GBM Blog

The Story of the Wangari Maathai Peace Park

December 2, 2014 - 12:00PM
Published by Communications

In 2010, a group of six girls from Donnergymnasiet in Göteborg, Sweden, on their own produced the benefit concert “Treevening”. The musical gala by Green Cross Sweden Youth was held March 24, 2010 at the Sticky Fingers Rock Club and featured artists: José Gonzales, Jaqee, Räfven, Hellsongs, Bye Bye Bicycle, Eye Travel and the Naima Train. The was made possible by: SWECO, ICA, Musik i Väst, Musik Utan Gränser, Pureology, and Body Shop; as well as the Green Cross project “Peace and Trees” supported by the Folke Bernadotte Academy. The gala was inspired by Wangari Maathai and aimed to raise awareness on the connections of peace and environment.

The Treevening proceeds went to the Peace and Reconciliation Project in Rift Valley, Kenya, Green Cross Sweden in cooperation with The Green Belt Movement.

This became the start of the building of "the Wangari Peace Park", in Molo Town, in a region severely hit by the post-election violence of 2007-2008. The park was the location of the first Children’s Peace Festival held Nov 21, 2012, which brought together over 1000 children from different tribes and 42 schools, aimed to influence the region to support a peaceful election campaign period.

In 2010 Kenya brought forth a new Constitution, where the governing process and structures of local governance changed. In 2012 there was change in the establishment of the Peace Park. In this transition process the management of the development of the park changed courses along with the Molo Town Council. The park in Molo Town brought many challenges, including a lack of coordinated logistic support from partners, and being on public land there was the issue of security, which had been initially vested in the now defunct non-existing County Council.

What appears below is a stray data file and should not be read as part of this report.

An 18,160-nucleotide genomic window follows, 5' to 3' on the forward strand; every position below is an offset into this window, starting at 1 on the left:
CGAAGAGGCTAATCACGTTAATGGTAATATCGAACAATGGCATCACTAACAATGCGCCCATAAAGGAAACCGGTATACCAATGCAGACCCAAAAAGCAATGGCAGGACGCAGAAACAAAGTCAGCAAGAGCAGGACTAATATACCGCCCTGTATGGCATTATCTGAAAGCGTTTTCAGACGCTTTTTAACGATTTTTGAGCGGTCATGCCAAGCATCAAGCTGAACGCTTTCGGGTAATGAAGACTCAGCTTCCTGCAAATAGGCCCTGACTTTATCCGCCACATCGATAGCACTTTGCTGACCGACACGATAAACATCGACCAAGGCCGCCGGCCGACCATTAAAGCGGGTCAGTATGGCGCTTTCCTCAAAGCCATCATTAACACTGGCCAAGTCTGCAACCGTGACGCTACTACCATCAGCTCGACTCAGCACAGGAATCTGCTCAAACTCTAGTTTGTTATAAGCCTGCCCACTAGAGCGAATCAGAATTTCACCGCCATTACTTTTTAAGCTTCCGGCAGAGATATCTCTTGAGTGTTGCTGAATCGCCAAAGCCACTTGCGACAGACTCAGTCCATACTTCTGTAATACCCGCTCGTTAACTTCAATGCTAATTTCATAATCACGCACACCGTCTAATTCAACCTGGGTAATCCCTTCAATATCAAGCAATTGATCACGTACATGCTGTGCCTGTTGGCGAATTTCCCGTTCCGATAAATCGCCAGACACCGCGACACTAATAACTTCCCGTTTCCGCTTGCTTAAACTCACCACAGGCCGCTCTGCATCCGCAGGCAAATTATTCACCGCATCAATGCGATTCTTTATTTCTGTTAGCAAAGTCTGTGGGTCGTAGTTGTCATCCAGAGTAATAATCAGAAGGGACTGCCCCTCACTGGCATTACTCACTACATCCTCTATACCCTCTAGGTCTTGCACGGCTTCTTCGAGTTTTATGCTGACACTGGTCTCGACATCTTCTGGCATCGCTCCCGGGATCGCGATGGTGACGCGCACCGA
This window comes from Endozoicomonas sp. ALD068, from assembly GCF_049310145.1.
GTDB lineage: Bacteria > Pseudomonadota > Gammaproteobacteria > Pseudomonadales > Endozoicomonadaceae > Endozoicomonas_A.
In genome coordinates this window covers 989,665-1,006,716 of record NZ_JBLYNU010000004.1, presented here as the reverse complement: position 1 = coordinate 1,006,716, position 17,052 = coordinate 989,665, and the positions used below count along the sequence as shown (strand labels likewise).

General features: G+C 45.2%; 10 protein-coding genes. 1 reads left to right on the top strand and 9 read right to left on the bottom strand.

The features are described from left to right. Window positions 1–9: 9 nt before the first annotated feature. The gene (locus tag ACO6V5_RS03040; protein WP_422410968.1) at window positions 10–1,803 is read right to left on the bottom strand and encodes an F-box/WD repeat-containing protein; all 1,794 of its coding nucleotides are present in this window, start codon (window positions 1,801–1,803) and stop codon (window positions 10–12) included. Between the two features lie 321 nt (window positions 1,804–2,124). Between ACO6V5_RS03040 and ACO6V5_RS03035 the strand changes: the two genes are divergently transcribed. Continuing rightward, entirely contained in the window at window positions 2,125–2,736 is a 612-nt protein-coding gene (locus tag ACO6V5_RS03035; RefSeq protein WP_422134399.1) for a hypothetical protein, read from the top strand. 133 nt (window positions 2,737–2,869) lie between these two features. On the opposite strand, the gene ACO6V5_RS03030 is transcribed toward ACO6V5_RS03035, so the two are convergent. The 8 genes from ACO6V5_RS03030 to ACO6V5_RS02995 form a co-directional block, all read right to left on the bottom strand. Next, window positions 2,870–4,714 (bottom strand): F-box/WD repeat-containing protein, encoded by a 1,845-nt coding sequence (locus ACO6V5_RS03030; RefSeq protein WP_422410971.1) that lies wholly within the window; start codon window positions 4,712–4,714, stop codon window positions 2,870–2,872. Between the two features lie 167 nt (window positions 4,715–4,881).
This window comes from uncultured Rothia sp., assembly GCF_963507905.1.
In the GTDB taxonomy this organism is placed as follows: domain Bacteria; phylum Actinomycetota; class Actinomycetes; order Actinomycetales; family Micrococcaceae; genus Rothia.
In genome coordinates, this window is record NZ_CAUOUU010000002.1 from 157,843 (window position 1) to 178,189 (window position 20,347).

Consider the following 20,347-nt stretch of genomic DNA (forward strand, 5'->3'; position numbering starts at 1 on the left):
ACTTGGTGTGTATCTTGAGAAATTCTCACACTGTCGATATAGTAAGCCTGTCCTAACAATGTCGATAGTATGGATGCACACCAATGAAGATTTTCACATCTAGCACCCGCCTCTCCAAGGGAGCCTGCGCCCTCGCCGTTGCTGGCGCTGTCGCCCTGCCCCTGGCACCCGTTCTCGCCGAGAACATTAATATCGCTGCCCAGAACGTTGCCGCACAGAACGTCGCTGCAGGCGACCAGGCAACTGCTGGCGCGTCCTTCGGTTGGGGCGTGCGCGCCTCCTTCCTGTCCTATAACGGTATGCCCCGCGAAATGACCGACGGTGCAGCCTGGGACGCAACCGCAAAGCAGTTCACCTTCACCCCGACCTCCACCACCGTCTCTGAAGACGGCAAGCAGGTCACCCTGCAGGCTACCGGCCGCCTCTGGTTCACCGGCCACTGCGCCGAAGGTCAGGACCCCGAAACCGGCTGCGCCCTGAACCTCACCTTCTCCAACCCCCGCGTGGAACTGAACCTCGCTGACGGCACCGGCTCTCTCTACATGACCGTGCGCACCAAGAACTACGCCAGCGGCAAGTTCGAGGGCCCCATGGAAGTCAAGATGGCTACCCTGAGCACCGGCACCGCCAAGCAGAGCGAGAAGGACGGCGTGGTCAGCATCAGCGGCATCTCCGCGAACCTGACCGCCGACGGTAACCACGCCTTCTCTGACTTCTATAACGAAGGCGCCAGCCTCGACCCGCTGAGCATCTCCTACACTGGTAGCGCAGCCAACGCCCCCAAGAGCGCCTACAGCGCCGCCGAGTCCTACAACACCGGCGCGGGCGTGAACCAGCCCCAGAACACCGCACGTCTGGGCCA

This year Green Belt Movement in consultation with stakeholders, including the Rift Valley Regional Peace Forum, agreed that the Park be relocated to the village of Kabi ya moto, built on the land area at the Kipsyenan Secondary School. This to ensure security and a sense of responsibility.The School Board of Governors from the surrounding communities held council and signed an agreement with GBM.

The new Wangari Maathai Peace Park is now in progress under the supervision of GBM, the local Peace Building Committees and the Kipsyenan School, and is designed by two local architects.

On Oct. 21, 2014 a gathering was held at the Kipsyenan School, with representatives from Green Cross Sweden and Green Belt Movement, together with the school’s faculty and students.

Here the students of the Kipsyenan School were told the story behind the Wangari Maathai Peace Park, which all began with a group of 17 -18 year old girls in Sweden. This inspired the young people to hear about the achievements of others their own age, especially the girls.

The enthusiastic youth from the Kabi ya moto Village send their greetings and thanks to the girls in Sweden: Bella Carlsson, Julia FridmarHanna HellströmEbba Källeskog Natalie Magnusson and Cecilia Wilson.

The Kipsyenan School is new in the Peaceful Transitions project and has established a Youth Peace Club and planted 70 Peace Trees. The Wangari Maathai Peace Park, near water source, is now being constructed and landscaped with indigenous trees and flora. The Peace Park will be open to the public, and where they hope to one day establish a library.